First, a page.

Self-Consolidating Concrete—Applications for Slip-Form Paving: Phase II, May 2011

(2011) Self-Consolidating Concrete—Applications for Slip-Form Paving: Phase II, May 2011. Transportation, Department of

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Abstract

The goal of the project was to develop a new type of self-consolidating concrete (SCC) for slip-form paving to simplify construction an make smoother pavements. Developing the new SCC involved two phases: a feasibility study (Phase I sponsored by TPF-5[098] and concrete admixtures industry) and an in-depth mix proportioning and performance study and field applications (Phase II). The phase I study demonstrated that the new type of SCC needs to possess not only excellent self-consolidating ability before a pavement slab is extruded, but also sufficient “green” strength (the strength of the concrete in a plastic state) after the extrusion. To meet these performance criteria, the new type of SCC mixtures should not be as fluid as conventional SCC but just flowable enough to be self-consolidating. That is, this new type of SCC should be semi-flowable self-consolidating concrete (SFSCC). In the phase II study, effects of different materials and admixtures on rheology, especially the thixotropy, and green strength of fresh SFSCC have been further investigated. The results indicate that SFSCC can be designed to (1) be workable enough for machine placement, (2) be self-consolidating without segregation, (3) hold its shape after extrusion from a paver, and (4) have performance properties (strength and durability) comparable with current pavement concrete. Due to the combined flowability (for self-consolidation) and shape-holding ability (for slip-forming) requirements, SFSCC demands higher cementitious content than conventional pavement concrete. Generally, high cementitious content is associated with high drying shrinkage potential of the concrete. However, well-proportioned and well-constructed SFSCC in a bike path constructed at Ames, IA, has not shown any shrinkage cracks after approximately 3 years of field service. On the other hand, another SFSCC pavement with different mix proportions and construction conditions showed random cracking. The results from the field SFSCC performance monitoring implied that not only the mix proportioning method but also the construction practice is important for producing durable SFSCC pavements. A carbon footprint, energy consumption, and cost analysis conducted in this study have suggested that SFSCC is economically comparable to conventional pavement concrete in fixed-form paving construction, with the benefit of faster, quieter, and easier construction.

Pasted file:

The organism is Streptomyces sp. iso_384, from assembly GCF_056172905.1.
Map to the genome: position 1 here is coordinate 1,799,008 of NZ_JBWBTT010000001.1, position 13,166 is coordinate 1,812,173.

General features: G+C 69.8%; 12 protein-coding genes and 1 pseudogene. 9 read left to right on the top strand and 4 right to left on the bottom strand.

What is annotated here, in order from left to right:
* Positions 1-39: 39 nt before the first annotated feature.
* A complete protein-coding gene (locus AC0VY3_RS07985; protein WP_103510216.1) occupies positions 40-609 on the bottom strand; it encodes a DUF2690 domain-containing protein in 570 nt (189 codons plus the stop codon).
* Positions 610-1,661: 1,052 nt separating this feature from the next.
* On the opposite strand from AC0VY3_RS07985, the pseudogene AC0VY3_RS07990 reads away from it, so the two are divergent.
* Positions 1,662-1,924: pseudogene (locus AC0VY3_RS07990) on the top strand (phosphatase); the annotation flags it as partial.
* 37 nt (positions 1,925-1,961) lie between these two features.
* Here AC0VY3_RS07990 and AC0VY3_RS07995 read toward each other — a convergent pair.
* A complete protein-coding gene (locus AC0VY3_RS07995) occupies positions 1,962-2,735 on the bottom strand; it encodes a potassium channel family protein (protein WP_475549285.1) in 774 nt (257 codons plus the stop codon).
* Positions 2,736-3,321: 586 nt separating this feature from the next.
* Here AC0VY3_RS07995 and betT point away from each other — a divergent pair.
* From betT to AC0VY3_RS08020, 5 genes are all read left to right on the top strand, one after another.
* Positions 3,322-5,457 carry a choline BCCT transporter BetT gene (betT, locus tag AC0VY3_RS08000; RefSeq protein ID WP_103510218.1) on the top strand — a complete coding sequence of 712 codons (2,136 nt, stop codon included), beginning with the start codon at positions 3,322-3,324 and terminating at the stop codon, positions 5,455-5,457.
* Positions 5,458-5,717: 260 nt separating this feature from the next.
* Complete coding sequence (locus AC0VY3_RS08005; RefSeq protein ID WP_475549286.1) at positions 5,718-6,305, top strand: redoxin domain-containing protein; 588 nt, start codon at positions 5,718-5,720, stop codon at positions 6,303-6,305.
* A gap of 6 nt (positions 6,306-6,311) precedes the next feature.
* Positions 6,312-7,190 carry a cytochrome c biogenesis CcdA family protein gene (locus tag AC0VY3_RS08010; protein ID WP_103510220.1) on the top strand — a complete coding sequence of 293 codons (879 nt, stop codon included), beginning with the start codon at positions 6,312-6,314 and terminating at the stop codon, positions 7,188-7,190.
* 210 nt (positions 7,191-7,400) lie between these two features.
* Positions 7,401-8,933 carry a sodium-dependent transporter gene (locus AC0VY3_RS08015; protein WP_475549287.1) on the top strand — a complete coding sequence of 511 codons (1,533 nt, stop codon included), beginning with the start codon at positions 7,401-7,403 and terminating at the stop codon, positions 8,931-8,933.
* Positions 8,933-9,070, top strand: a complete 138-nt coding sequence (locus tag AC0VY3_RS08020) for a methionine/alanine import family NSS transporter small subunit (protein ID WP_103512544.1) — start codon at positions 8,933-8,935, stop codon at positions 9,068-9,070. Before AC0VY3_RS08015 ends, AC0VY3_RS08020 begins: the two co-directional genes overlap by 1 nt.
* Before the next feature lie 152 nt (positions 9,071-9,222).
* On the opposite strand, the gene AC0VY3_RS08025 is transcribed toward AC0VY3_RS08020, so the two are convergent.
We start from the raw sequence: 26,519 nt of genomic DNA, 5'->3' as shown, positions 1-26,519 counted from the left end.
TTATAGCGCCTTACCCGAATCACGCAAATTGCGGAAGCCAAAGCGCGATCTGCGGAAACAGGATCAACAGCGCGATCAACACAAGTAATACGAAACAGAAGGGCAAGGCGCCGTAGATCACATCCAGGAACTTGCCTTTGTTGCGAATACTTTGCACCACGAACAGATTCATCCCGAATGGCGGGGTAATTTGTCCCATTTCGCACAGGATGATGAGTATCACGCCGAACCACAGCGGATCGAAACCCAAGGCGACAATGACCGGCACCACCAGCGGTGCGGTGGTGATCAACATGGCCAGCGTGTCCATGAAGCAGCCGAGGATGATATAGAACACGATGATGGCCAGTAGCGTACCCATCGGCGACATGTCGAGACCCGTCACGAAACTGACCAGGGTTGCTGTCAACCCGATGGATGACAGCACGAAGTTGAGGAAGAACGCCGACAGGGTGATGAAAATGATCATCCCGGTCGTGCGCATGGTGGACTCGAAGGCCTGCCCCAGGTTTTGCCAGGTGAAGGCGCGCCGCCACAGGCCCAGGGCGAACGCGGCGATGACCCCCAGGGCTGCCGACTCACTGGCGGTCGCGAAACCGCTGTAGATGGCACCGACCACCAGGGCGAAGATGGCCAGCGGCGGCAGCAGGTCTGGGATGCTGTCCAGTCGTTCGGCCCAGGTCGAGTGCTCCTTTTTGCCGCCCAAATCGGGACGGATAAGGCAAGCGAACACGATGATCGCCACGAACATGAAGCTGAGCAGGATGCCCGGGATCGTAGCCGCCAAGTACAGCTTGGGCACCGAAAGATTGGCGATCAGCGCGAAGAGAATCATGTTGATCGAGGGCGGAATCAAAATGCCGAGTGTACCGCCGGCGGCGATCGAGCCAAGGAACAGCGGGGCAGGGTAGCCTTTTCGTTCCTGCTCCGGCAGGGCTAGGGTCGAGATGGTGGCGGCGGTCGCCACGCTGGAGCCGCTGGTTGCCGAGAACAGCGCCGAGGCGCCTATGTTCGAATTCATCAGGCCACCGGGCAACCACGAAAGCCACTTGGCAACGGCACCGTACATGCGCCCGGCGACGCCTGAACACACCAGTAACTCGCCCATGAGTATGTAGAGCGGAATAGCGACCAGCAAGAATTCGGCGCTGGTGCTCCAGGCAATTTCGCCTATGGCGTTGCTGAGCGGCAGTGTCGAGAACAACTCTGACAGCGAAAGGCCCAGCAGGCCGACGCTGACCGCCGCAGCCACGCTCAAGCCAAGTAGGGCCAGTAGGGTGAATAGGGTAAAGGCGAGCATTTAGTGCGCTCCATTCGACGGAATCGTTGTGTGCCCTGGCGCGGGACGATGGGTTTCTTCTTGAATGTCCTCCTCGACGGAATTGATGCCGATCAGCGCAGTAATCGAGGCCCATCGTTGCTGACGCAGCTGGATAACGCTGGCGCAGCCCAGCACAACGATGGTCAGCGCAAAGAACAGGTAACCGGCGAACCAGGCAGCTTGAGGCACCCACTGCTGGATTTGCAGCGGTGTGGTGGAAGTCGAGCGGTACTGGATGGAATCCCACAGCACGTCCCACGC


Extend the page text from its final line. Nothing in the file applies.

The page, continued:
Item Type: Newsletter
Keywords: Transportation, pavements, self-consolidating concrete, semi-flowable, self-consolidating concrete, slip-form paving
Subjects: Transportation > Research
Transportation > Roads and highways
Transportation > Design and Construction
Transportation
ID Code: 13597
Deposited By: Margaret Barr
Deposited On: 21 Aug 2012 19:04
Last Modified: 21 Aug 2012 19:04
URI: http://publications.iowa.gov/id/eprint/13597

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